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While Washington debates the future of the Affordable Care Act, many Californians face more pressing concerns about rising premiums and shrinking networks of doctors and hospitals.
Open enrollment for the Covered California exchange is underway, and sign-ups are running ahead of last year’s pace. About 1.2 million Californians had renewed their existing coverage and more than 190,000 people had signed up for new health plans as of last week. The enrollment deadline for coverage that starts Jan. 1 ends Monday at midnight. But people can still sign up for 2017 coverage until Jan. 31.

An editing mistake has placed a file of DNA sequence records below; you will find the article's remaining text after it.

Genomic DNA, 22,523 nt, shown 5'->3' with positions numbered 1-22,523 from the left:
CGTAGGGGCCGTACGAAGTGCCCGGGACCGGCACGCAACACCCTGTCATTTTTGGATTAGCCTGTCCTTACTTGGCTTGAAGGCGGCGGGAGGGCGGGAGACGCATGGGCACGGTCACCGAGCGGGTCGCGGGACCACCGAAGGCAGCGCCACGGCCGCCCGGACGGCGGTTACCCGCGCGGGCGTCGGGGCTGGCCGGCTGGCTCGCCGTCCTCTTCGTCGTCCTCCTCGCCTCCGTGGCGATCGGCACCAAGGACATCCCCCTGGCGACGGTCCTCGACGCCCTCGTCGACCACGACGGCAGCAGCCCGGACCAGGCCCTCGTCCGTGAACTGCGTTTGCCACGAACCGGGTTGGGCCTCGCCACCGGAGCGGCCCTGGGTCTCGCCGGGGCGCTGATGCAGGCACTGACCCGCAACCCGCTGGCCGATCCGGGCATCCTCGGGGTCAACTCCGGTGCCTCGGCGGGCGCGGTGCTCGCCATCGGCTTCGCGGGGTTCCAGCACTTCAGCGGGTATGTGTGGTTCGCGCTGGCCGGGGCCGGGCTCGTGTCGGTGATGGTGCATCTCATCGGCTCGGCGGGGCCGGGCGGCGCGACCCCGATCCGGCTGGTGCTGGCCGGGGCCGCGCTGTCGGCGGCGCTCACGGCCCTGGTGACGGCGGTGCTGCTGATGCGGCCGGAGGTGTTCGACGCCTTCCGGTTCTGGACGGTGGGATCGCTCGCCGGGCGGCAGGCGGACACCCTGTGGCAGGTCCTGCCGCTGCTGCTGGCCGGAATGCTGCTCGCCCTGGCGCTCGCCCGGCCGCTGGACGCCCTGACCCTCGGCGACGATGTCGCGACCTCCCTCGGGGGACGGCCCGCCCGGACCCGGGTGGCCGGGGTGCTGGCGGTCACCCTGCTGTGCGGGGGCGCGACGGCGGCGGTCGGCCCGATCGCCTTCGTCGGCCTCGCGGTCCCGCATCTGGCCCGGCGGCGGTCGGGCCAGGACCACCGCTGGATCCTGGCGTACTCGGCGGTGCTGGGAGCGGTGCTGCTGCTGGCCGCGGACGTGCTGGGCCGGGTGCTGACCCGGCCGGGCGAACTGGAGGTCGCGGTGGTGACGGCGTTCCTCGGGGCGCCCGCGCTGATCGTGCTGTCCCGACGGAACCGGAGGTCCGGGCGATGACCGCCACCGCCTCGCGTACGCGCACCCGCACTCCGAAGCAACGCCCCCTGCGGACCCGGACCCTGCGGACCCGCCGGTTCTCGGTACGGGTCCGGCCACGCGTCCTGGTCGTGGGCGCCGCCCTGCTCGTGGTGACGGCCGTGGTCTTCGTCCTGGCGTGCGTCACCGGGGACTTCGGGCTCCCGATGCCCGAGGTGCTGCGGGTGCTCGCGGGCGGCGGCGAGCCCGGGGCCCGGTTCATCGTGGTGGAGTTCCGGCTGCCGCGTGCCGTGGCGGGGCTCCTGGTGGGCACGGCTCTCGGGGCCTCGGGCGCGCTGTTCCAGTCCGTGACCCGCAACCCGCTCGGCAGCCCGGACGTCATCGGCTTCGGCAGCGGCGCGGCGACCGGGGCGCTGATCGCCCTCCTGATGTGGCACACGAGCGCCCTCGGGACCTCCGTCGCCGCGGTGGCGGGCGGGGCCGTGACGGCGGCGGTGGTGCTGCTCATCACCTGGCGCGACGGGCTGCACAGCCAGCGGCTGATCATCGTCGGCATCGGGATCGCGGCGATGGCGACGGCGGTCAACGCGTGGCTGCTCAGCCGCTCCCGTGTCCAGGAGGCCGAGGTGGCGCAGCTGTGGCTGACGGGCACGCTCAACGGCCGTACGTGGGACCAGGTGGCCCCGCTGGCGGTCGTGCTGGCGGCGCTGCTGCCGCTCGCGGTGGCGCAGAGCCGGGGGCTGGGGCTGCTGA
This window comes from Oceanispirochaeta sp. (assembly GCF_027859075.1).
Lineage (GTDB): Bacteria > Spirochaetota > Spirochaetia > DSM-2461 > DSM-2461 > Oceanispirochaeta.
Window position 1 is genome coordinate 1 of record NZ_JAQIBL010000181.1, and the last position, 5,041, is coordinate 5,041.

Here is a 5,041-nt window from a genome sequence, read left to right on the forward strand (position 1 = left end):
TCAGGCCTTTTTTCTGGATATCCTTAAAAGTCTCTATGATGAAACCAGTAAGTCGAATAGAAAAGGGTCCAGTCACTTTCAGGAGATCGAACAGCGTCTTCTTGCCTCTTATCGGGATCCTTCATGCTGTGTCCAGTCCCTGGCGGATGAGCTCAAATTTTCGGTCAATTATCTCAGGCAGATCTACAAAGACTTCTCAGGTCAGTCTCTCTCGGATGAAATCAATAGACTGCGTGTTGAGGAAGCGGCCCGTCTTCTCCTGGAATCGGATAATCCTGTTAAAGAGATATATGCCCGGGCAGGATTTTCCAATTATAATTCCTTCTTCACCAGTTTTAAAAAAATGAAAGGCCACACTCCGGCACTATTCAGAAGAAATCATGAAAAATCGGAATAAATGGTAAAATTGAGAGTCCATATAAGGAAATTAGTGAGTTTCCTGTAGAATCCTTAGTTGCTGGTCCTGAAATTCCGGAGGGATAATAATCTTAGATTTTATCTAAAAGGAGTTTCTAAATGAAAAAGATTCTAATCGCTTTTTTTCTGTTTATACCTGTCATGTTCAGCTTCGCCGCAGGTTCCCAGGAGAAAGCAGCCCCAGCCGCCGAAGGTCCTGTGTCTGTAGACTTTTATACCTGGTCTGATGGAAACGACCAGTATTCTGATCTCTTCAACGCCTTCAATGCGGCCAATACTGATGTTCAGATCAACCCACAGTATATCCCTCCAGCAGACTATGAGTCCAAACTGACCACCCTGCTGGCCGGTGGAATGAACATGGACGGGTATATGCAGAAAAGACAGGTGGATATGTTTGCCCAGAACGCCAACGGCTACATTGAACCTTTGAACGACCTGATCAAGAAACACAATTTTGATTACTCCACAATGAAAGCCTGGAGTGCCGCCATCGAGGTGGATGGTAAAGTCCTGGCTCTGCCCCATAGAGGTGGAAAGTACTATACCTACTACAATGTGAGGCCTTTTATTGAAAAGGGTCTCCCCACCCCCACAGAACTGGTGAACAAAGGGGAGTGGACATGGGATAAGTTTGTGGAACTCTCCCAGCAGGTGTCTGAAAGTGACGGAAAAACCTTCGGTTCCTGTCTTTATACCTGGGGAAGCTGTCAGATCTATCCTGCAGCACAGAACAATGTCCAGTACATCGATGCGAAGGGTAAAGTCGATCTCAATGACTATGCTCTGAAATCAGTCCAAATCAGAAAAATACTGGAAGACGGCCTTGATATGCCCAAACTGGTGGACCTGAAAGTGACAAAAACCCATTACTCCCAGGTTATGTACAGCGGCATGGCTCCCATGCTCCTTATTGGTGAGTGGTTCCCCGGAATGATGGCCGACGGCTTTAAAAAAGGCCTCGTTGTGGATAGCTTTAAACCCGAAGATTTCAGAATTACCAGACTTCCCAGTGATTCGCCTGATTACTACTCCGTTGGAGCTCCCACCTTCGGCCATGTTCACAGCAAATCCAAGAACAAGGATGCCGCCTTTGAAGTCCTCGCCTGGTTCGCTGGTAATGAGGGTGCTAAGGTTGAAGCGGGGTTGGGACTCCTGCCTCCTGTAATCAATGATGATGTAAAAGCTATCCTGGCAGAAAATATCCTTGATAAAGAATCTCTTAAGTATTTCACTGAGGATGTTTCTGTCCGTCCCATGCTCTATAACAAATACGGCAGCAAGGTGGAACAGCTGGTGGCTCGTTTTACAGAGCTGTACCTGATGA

After two years of modest increases, Covered California premiums next year are going up by 13.2 percent, on average. That can pose a financial burden for some consumers who are already living on a tight budget. Others express frustration about the limited choice of medical providers and how difficult it still is to figure out whether their family doctor or specialist is part of a health plan’s network.
Peter Lee, executive director of Covered California, and Chad Terhune, a senior correspondent at California Healthline and Kaiser Health News, joined KPCC radio’s “Air Talk” last Thursday to discuss those consumer concerns and what might be looming ahead as Republicans in Washington consider repealing and replacing Obamacare.